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Why Do Dogs Sometimes Eat Their Placenta? Understanding What’s Normal (Vet Answer)

Dr. Maja Platisa

By Dr. Maja Platisa

Puppies with mother on a dog bed

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Dr. Maja Platisa

In-House Veterinarian, DVM MRCVS

The information is current and up-to-date in accordance with the latest veterinarian research.

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Dogs have a much different way of doing things than humans—it’s no secret. No matter how relatable they are, they are still animals with instincts that we don’t always understand. If you have witnessed or heard of a dog eating placentas after birth, it might strike you as strange.

However, this is an act of nature that is easily understood if you look at the scientific facts. So, why exactly do dogs eat their puppy’s placenta? In short, dogs eat their placentas to instinctively clean up and reabsorb nutrients after labor. We’re going to go over all of that and more.

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What is a Placenta? Do Dogs Have Placentas?

Rhodesian ridgeback dog giving birth, newborn puppy in amniotic sac
Image Credit: olgagorovenko, Shutterstock

A placenta is an organ that is a direct result of pregnancy. The placenta is a crucial part of the fetal development process and uterine expansion, carrying all of the necessary oxygen and nutrients from the mother’s blood to the puppies and removing all of the harmful metabolic waste and carbon dioxide.

Dogs can have up to 12 puppies per litter, and each of them has their own placenta. Once the puppy is born, the placenta serves no more purpose once the puppy detaches. Sometimes it comes out on its own once the pup passes, and the mother tidies up the afterbirth.

Canine placenta infographic
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Are Puppies Born with Umbilical Cords?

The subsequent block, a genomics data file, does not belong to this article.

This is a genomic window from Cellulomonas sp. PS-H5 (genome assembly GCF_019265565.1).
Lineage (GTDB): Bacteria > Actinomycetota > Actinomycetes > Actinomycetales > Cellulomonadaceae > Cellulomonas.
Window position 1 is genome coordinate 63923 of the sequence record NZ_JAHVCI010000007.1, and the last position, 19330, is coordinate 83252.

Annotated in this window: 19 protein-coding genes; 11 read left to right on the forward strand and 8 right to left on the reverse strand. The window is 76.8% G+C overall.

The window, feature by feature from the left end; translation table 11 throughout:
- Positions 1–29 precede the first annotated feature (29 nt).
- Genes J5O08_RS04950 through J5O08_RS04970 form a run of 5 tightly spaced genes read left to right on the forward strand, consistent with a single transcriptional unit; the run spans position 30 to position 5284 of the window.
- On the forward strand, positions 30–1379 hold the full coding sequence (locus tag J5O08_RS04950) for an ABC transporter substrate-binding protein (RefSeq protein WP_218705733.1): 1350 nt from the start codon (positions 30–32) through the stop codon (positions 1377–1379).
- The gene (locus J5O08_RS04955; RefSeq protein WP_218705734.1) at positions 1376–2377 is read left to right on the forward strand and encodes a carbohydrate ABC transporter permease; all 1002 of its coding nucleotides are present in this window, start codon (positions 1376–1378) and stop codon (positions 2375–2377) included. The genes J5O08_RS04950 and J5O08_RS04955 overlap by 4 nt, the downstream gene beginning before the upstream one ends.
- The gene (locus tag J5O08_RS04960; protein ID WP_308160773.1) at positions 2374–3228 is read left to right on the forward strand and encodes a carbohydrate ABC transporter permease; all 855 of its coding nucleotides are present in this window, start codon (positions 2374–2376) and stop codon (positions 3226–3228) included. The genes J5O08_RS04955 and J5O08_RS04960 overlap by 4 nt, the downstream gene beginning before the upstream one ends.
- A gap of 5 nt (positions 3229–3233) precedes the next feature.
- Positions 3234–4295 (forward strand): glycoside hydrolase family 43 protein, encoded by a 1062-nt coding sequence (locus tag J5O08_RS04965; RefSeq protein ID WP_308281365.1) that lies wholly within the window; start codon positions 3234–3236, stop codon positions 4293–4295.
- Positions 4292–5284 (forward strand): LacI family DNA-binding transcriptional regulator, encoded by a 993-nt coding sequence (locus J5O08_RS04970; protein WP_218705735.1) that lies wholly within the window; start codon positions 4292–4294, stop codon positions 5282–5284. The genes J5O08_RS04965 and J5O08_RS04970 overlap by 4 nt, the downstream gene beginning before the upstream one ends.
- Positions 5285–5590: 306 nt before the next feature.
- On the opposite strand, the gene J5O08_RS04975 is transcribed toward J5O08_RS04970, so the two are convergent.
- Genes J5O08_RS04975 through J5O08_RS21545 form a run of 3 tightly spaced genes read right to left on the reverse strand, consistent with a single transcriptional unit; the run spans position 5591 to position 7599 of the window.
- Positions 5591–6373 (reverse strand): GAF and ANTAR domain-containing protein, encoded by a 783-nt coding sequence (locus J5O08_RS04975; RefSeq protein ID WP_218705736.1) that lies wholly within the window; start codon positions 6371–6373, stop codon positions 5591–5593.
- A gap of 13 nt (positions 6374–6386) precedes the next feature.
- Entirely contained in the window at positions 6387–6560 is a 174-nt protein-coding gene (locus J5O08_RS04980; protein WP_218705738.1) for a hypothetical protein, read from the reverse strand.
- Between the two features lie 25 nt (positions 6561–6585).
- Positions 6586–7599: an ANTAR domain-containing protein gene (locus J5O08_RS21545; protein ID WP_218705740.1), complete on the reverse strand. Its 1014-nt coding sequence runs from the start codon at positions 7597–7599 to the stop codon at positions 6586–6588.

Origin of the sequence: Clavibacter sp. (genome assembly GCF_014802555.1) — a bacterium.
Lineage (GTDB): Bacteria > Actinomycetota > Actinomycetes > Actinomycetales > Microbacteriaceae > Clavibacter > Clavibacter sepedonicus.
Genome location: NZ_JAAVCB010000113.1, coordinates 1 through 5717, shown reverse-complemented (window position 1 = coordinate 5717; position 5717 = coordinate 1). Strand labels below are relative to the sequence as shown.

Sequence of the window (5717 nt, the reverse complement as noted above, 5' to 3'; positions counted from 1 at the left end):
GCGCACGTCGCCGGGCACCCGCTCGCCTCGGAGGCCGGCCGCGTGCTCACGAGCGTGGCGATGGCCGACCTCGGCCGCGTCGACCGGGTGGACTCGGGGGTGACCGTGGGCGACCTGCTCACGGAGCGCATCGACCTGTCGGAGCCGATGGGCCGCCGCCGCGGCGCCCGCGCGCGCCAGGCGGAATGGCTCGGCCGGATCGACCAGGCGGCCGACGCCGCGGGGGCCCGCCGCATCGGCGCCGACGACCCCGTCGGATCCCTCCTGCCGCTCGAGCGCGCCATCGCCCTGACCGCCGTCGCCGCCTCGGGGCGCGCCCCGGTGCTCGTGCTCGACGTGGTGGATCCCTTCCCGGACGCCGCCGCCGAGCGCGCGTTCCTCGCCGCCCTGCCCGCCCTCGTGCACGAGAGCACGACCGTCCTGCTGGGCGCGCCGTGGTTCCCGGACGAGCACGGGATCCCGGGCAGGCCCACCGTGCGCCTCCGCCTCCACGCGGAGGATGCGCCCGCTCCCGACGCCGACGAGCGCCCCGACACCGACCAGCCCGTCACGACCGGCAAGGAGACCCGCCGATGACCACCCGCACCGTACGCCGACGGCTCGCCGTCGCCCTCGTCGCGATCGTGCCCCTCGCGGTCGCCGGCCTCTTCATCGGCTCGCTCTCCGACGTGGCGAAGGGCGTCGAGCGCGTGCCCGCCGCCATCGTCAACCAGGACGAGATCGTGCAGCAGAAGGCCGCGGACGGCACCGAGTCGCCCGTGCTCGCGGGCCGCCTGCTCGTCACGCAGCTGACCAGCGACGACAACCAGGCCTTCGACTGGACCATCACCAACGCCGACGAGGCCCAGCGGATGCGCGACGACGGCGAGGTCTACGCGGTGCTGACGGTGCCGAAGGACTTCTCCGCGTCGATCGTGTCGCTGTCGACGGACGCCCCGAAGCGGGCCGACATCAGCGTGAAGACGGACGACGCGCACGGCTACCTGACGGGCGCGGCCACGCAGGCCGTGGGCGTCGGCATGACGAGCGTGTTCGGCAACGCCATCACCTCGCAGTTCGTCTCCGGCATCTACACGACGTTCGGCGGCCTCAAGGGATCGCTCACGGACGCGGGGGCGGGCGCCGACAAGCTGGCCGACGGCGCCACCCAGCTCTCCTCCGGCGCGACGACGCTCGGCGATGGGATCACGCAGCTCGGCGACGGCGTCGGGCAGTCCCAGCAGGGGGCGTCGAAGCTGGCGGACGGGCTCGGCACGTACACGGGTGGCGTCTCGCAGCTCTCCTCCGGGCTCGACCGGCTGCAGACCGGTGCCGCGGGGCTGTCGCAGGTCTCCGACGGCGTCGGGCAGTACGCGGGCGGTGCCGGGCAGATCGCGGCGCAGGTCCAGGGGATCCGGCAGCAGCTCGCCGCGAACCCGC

During the labor process, the mother will give birth to one puppy at a time. As each puppy comes out, the mother will lick them clean. Due to the specific type of canine placenta, puppies are often born surrounded by the amniotic sac (inner part of the placenta), which has the function of protecting the puppy during pregnancy.1 Puppies need to be released from it promptly upon birth, as otherwise, they may suffocate or aspirate fluid into their lungs.

At birth, the mother breaks this sac, releasing the puppy, and licks the puppy roughly, which stimulates their breathing. During this process, she gently severs the umbilical cord that connects the placenta to the pup.

Dogs typically give birth to a litter of four to six puppies at a time, but it can be a few more or less, depending on the breed. The birthing process itself can take 3 to 12 hours to complete, usually up to 6 hours, depending on the size of the litter, and should never take longer than 24 hours.

If the birth is taking longer than 12 hours, the mother is passing a lot of blood or thick green discharge, or she has been straining and having strong contractions for 20 to 30 minutes without delivering a puppy, you have to contact your veterinarian immediately.

caesarean birth Image Credit: Henk Vrieselaar, Shutterstock

Why Do Dogs Eat Placentas?

Sometimes the mother may not eat the placenta from each puppy, but she may eat a few. Not only is she instinctively cleaning up, but she’s also reaping the nutrients that the placenta provides, especially after an exhausting labor process. However, eating placenta is not a substitute for a balanced and healthy diet that a pregnant and then lactating female dog requires.

Some of the reasons scientific studies list as possible for why dogs may eat the placenta after birth involve the following:

  • Hunger. Mother will be exhausted after delivery and may be instinctual to eat the placenta, as the obvious source of food. Having a litter of puppies takes a lot out of a lady. Eating the placenta is like the mother’s first meal served on a platter. It gives her back the nutrients that her body is losing as a way to recover and is rich in protein.